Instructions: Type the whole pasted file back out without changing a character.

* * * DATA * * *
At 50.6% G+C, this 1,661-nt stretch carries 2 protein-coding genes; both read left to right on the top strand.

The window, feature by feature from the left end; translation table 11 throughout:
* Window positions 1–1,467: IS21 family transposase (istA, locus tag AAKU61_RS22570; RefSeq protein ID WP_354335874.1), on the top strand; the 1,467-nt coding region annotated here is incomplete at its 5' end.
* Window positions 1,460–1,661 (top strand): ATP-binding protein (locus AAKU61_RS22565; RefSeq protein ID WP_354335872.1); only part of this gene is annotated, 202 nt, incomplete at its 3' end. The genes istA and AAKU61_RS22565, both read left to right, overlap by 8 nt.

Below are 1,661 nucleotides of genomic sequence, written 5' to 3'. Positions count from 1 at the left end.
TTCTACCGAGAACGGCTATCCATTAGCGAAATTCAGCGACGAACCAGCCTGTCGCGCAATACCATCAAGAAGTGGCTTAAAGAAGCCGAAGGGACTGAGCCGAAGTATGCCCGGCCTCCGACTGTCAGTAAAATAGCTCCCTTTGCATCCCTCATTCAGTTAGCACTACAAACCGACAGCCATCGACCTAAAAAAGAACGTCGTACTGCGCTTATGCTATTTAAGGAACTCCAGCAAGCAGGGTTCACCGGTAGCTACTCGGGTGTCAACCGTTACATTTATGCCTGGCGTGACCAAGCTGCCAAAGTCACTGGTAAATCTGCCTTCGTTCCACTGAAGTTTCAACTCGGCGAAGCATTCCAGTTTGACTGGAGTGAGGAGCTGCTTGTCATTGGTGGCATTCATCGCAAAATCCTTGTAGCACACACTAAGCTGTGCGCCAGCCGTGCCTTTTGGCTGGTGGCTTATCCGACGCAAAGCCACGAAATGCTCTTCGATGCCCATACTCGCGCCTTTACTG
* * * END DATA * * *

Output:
At 50.6% G+C, this 1,661-nt stretch carries 2 protein-coding genes; both read left to right on the top strand.

The window, feature by feature from the left end; translation table 11 throughout:
* Window positions 1–1,467: IS21 family transposase (istA, locus tag AAKU61_RS22570; RefSeq protein ID WP_354335874.1), on the top strand; the 1,467-nt coding region annotated here is incomplete at its 5' end.
* Window positions 1,460–1,661 (top strand): ATP-binding protein (locus AAKU61_RS22565; RefSeq protein ID WP_354335872.1); only part of this gene is annotated, 202 nt, incomplete at its 3' end. The genes istA and AAKU61_RS22565, both read left to right, overlap by 8 nt.

Below are 1,661 nucleotides of genomic sequence, written 5' to 3'. Positions count from 1 at the left end.
TTCTACCGAGAACGGCTATCCATTAGCGAAATTCAGCGACGAACCAGCCTGTCGCGCAATACCATCAAGAAGTGGCTTAAAGAAGCCGAAGGGACTGAGCCGAAGTATGCCCGGCCTCCGACTGTCAGTAAAATAGCTCCCTTTGCATCCCTCATTCAGTTAGCACTACAAACCGACAGCCATCGACCTAAAAAAGAACGTCGTACTGCGCTTATGCTATTTAAGGAACTCCAGCAAGCAGGGTTCACCGGTAGCTACTCGGGTGTCAACCGTTACATTTATGCCTGGCGTGACCAAGCTGCCAAAGTCACTGGTAAATCTGCCTTCGTTCCACTGAAGTTTCAACTCGGCGAAGCATTCCAGTTTGACTGGAGTGAGGAGCTGCTTGTCATTGGTGGCATTCATCGCAAAATCCTTGTAGCACACACTAAGCTGTGCGCCAGCCGTGCCTTTTGGCTGGTGGCTTATCCGACGCAAAGCCACGAAATGCTCTTCGATGCCCATACTCGCGCCTTTACTG